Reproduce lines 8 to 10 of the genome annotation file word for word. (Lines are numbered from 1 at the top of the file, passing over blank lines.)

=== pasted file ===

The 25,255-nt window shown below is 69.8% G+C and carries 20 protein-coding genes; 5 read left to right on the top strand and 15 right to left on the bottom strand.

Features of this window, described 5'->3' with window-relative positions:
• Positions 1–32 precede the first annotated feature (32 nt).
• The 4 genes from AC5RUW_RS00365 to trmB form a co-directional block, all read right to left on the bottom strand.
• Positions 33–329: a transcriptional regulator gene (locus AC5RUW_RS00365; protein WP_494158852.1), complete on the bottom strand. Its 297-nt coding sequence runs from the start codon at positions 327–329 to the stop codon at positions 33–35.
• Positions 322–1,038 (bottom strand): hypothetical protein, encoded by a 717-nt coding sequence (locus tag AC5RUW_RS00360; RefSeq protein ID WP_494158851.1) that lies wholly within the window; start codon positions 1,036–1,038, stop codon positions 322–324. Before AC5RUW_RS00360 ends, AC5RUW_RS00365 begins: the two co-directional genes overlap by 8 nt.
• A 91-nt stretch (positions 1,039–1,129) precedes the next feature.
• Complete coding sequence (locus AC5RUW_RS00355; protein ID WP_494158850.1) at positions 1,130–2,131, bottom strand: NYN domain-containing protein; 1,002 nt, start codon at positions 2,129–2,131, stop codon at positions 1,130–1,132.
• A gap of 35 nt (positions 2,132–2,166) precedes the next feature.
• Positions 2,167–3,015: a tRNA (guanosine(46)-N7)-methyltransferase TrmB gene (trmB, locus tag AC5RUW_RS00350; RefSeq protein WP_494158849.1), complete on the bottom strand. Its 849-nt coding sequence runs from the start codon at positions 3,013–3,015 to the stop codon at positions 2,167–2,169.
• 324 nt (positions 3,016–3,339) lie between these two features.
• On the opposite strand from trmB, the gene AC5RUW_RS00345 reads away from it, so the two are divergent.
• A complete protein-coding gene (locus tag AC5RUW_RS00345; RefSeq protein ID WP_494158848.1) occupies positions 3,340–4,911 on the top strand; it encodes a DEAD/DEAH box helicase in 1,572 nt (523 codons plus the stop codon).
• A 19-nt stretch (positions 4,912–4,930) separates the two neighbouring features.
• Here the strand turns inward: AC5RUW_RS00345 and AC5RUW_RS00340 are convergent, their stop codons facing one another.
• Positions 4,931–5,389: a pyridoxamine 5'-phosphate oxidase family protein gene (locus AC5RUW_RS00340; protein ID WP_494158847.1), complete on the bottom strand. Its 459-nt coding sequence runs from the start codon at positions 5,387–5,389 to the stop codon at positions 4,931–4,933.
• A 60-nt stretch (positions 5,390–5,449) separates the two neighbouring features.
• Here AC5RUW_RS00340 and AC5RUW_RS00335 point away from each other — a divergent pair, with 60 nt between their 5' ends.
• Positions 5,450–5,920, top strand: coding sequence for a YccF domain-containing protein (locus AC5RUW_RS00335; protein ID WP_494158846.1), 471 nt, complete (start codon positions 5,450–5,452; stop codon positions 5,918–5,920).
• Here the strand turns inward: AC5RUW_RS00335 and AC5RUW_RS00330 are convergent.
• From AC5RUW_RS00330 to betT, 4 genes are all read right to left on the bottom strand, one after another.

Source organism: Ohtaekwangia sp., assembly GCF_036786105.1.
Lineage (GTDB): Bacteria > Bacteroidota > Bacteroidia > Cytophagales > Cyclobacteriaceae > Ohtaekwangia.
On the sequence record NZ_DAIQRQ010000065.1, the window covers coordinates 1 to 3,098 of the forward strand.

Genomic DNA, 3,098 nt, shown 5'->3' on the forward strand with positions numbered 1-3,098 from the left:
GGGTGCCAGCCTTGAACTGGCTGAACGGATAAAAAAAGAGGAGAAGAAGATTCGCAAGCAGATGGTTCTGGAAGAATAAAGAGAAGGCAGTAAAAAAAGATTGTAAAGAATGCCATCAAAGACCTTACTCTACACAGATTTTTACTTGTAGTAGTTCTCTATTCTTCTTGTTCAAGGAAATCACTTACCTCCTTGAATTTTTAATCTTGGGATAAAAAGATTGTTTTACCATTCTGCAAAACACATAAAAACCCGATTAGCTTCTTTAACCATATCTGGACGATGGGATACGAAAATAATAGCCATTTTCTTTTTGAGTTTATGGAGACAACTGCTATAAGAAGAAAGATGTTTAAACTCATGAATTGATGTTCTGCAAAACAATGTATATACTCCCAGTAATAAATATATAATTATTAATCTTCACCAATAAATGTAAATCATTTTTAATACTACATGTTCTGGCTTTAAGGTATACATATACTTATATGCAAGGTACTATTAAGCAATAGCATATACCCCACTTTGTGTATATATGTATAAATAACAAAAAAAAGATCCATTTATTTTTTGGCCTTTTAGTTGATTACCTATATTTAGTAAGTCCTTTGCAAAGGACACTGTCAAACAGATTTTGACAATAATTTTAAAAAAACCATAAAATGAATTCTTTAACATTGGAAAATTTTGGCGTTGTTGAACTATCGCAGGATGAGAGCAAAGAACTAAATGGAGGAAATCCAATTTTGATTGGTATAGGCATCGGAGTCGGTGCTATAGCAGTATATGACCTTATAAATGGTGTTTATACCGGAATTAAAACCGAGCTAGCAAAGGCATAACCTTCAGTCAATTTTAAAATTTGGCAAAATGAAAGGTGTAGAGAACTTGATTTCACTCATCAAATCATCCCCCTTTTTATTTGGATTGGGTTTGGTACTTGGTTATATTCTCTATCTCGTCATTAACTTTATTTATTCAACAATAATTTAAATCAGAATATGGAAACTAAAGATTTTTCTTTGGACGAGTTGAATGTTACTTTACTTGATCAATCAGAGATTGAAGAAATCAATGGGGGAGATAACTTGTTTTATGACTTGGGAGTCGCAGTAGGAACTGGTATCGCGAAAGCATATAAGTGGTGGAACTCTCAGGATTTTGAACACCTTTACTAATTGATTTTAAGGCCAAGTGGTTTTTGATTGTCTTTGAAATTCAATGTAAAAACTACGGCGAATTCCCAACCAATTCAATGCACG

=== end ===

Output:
• Complete coding sequence (locus AC5RUW_RS00355; protein ID WP_494158850.1) at positions 1,130–2,131, bottom strand: NYN domain-containing protein; 1,002 nt, start codon at positions 2,129–2,131, stop codon at positions 1,130–1,132.
• A gap of 35 nt (positions 2,132–2,166) precedes the next feature.
• Positions 2,167–3,015: a tRNA (guanosine(46)-N7)-methyltransferase TrmB gene (trmB, locus tag AC5RUW_RS00350; RefSeq protein WP_494158849.1), complete on the bottom strand. Its 849-nt coding sequence runs from the start codon at positions 3,013–3,015 to the stop codon at positions 2,167–2,169.